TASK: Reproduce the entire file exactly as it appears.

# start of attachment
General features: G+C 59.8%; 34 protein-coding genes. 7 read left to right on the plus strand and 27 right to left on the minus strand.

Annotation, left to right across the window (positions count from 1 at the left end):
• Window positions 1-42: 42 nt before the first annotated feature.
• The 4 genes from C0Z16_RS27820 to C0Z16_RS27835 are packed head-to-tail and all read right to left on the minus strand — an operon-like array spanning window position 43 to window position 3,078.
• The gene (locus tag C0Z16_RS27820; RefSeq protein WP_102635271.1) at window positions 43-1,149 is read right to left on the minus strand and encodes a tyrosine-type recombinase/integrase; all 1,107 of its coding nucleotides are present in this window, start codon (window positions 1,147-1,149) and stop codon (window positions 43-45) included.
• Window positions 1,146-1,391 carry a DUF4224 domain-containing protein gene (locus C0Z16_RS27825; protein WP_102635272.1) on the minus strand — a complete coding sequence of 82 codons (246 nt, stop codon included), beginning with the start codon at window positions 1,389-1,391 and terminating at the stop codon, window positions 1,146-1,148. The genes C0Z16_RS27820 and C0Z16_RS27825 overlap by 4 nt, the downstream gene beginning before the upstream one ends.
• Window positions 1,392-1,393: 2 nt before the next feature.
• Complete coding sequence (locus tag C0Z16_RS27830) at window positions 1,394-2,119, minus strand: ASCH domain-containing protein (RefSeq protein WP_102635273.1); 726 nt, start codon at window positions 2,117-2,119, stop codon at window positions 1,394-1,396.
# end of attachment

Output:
General features: G+C 59.8%; 34 protein-coding genes. 7 read left to right on the plus strand and 27 right to left on the minus strand.

Annotation, left to right across the window (positions count from 1 at the left end):
• Window positions 1-42: 42 nt before the first annotated feature.
• The 4 genes from C0Z16_RS27820 to C0Z16_RS27835 are packed head-to-tail and all read right to left on the minus strand — an operon-like array spanning window position 43 to window position 3,078.
• The gene (locus tag C0Z16_RS27820; RefSeq protein WP_102635271.1) at window positions 43-1,149 is read right to left on the minus strand and encodes a tyrosine-type recombinase/integrase; all 1,107 of its coding nucleotides are present in this window, start codon (window positions 1,147-1,149) and stop codon (window positions 43-45) included.
• Window positions 1,146-1,391 carry a DUF4224 domain-containing protein gene (locus C0Z16_RS27825; protein WP_102635272.1) on the minus strand — a complete coding sequence of 82 codons (246 nt, stop codon included), beginning with the start codon at window positions 1,389-1,391 and terminating at the stop codon, window positions 1,146-1,148. The genes C0Z16_RS27820 and C0Z16_RS27825 overlap by 4 nt, the downstream gene beginning before the upstream one ends.
• Window positions 1,392-1,393: 2 nt before the next feature.
• Complete coding sequence (locus tag C0Z16_RS27830) at window positions 1,394-2,119, minus strand: ASCH domain-containing protein (RefSeq protein WP_102635273.1); 726 nt, start codon at window positions 2,117-2,119, stop codon at window positions 1,394-1,396.